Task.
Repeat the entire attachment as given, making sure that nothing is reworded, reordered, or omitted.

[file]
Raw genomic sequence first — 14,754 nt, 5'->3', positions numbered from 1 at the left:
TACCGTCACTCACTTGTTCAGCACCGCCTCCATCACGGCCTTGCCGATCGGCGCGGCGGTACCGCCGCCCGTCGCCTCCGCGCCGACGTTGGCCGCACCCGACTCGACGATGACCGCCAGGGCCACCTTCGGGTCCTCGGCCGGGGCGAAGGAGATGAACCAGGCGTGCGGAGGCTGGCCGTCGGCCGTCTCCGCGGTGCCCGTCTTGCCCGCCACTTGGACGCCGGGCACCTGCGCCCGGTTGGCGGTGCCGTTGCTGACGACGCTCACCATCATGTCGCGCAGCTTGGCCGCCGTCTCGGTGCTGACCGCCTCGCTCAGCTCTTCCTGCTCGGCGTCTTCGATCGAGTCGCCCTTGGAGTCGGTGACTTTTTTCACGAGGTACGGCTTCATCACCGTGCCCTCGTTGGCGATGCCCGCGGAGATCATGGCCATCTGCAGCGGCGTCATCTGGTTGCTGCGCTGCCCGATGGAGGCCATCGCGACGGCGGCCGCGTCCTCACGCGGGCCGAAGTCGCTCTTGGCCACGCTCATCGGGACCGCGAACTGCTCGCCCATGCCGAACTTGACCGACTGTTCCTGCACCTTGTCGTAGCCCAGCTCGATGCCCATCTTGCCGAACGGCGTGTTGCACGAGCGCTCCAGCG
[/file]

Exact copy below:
Raw genomic sequence first — 14,754 nt, 5'->3', positions numbered from 1 at the left:
TACCGTCACTCACTTGTTCAGCACCGCCTCCATCACGGCCTTGCCGATCGGCGCGGCGGTACCGCCGCCCGTCGCCTCCGCGCCGACGTTGGCCGCACCCGACTCGACGATGACCGCCAGGGCCACCTTCGGGTCCTCGGCCGGGGCGAAGGAGATGAACCAGGCGTGCGGAGGCTGGCCGTCGGCCGTCTCCGCGGTGCCCGTCTTGCCCGCCACTTGGACGCCGGGCACCTGCGCCCGGTTGGCGGTGCCGTTGCTGACGACGCTCACCATCATGTCGCGCAGCTTGGCCGCCGTCTCGGTGCTGACCGCCTCGCTCAGCTCTTCCTGCTCGGCGTCTTCGATCGAGTCGCCCTTGGAGTCGGTGACTTTTTTCACGAGGTACGGCTTCATCACCGTGCCCTCGTTGGCGATGCCCGCGGAGATCATGGCCATCTGCAGCGGCGTCATCTGGTTGCTGCGCTGCCCGATGGAGGCCATCGCGACGGCGGCCGCGTCCTCACGCGGGCCGAAGTCGCTCTTGGCCACGCTCATCGGGACCGCGAACTGCTCGCCCATGCCGAACTTGACCGACTGTTCCTGCACCTTGTCGTAGCCCAGCTCGATGCCCATCTTGCCGAACGGCGTGTTGCACGAGCGCTCCAGCG